Thursday, May 20, 2010


Gulf Oil Spill: The Nuclear Option


(Composite image by Ray X).



Russian science journalist Vladimir Gubarev has a solution to the Gulf oil spill: nuke it.

In a Pravda article he explains how the Soviet Union used nuclear bombs to seal off wells:

"The USSR had a sad experience in containing oil-well flowing in Central Asia. Two breakdowns occurred almost simultaneously... The two giant flames were extinguished with the help of nuclear explosions. They drilled two wells to approach the emergency wells under the ground and lowered nuclear devices into the wells. The troubled wells were blocked as a result of the explosions."

The Russian science journalist explains that he was present during the successful explosions. Gubarev then writes that the Soviet scientists wanted to promote their oil-spill-stopping technology to other countries but the US declined due to concerns about radioactivity.

The atomic bombs used by the USSR were still powerful but relatively low yield. The first one used to seal off a burning gas well in 1966 near Bukhara in Uzbekistan was a 30-kiloton bomb. (The Hiroshima bomb was 20 kilotons. The US B53 nuclear bomb, its most powerful warhead, could yield 9,000 kilotons.)

From what I've seen of BP and its cohorts in this disaster, Halliburton and Transocean, I don't want them near any nukes. BP -- British Petroleum -- used to promote itself in ad as a green company, saying it was investing in alternative energy sources such as biofuels, hydrogen and solar power.

But as noted in a New York Times article, "Despite its new sunburst logo and 'Beyond Petroleum' slogan, BP still invests $12 billion, or 25 times more, on oil and gas than on its wind and solar division for the simple fact that, right now, there's a huge market for oil and almost none for solar panels." ("How Green Is BP?" December 8, 2002). Later on it decided to "throw in the towel" with its alternative energy efforts (businessinsider.com - Feb. 5, 2009). So much for its new green and yellow sunburst logo.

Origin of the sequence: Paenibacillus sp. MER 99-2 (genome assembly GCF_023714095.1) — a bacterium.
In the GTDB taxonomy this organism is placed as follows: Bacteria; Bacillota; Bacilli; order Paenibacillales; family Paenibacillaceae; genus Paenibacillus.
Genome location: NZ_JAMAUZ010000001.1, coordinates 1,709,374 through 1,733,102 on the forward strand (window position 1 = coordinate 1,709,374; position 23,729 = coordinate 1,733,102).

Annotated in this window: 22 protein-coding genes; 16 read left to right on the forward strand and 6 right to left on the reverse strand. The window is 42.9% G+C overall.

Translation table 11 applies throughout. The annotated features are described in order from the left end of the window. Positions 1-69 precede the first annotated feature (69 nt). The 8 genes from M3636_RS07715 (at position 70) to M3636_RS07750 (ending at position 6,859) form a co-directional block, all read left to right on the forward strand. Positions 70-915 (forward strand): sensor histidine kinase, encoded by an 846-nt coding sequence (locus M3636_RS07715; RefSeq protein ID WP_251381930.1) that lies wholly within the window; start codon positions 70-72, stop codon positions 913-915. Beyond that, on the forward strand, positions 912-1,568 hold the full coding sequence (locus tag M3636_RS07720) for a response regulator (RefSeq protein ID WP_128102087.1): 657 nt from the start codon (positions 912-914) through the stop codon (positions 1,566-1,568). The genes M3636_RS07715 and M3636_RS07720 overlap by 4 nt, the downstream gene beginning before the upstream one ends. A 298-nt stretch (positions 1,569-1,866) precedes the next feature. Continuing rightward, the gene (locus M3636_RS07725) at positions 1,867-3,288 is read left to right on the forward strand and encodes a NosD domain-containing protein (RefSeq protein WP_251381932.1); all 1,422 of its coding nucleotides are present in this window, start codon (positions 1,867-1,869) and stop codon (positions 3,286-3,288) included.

Besides BP's dodgy use of advertising to influence public opinion, take a look at the explosion back in March 2005 at its Texas City refinery. 15 workers killed, 150 others injured. Why? Because BP, to save money and increase profits, cut back on maintenance and safety costs, the decision being traced back to the Powers-That-Be in London.

So no nukes for BP. Unless you want to go to Louisiana and look at tar balls glowing in the dark.

Beyond Petroleum, their ass.

2 comments:

X. Dell said...

(1) If the Soviets exploded nuclear weapons in 1966, I would almost suspect that it had more to do with finessing out of the nuclear test ban treaty which the US agreed to during the Kennedy administration.

(2) about ten years ago, Burger King donated a million dollars to the United Negro College Fund. Thing is, though, they spent ten million dollars in a PR campaign to announce that they were giving a million dollars to the UNCF.

I wouldn't be surprised if BP actually spent more money advertising its greenness than actually researching green technology.

Ray said...

X. Dell:

Regarding your first point, here is an excerpt from that Pravda article by Gubarev that I link to within the text of my post:

"Soviet specialists hoped that they could promote their technology to help other countries, the ones that signed the non-proliferation treaty but could use nuclear explosions in industrial purposes."

I'm not familiar with all of the details with the test ban treaty but I could see exceptions being made for "industrial purposes." Of course, sometimes military and industrial purposes can blend together into a complex situation (to use the appropriate pun).